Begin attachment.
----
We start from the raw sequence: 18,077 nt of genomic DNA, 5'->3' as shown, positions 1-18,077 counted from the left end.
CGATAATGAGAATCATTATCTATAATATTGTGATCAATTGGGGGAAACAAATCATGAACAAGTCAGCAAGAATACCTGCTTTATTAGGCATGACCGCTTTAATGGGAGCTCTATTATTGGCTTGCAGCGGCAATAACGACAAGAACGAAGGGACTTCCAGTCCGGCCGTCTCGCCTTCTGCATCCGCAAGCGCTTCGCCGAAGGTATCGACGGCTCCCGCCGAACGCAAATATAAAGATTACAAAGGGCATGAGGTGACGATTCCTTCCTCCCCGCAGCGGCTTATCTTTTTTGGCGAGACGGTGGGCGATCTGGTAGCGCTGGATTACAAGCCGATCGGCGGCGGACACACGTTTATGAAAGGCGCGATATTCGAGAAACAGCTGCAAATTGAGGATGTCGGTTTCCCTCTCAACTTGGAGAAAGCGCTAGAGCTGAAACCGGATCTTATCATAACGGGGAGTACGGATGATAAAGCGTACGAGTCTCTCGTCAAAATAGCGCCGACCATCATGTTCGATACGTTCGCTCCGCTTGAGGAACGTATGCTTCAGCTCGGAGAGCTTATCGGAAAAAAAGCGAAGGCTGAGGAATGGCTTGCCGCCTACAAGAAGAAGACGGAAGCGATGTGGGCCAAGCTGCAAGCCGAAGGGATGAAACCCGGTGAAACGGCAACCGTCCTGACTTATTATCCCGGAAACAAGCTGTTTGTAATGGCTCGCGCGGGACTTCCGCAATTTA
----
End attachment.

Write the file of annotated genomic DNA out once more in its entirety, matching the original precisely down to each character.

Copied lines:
We start from the raw sequence: 18,077 nt of genomic DNA, 5'->3' as shown, positions 1-18,077 counted from the left end.
CGATAATGAGAATCATTATCTATAATATTGTGATCAATTGGGGGAAACAAATCATGAACAAGTCAGCAAGAATACCTGCTTTATTAGGCATGACCGCTTTAATGGGAGCTCTATTATTGGCTTGCAGCGGCAATAACGACAAGAACGAAGGGACTTCCAGTCCGGCCGTCTCGCCTTCTGCATCCGCAAGCGCTTCGCCGAAGGTATCGACGGCTCCCGCCGAACGCAAATATAAAGATTACAAAGGGCATGAGGTGACGATTCCTTCCTCCCCGCAGCGGCTTATCTTTTTTGGCGAGACGGTGGGCGATCTGGTAGCGCTGGATTACAAGCCGATCGGCGGCGGACACACGTTTATGAAAGGCGCGATATTCGAGAAACAGCTGCAAATTGAGGATGTCGGTTTCCCTCTCAACTTGGAGAAAGCGCTAGAGCTGAAACCGGATCTTATCATAACGGGGAGTACGGATGATAAAGCGTACGAGTCTCTCGTCAAAATAGCGCCGACCATCATGTTCGATACGTTCGCTCCGCTTGAGGAACGTATGCTTCAGCTCGGAGAGCTTATCGGAAAAAAAGCGAAGGCTGAGGAATGGCTTGCCGCCTACAAGAAGAAGACGGAAGCGATGTGGGCCAAGCTGCAAGCCGAAGGGATGAAACCCGGTGAAACGGCAACCGTCCTGACTTATTATCCCGGAAACAAGCTGTTTGTAATGGCTCGCGCGGGACTTCCGCAATTTA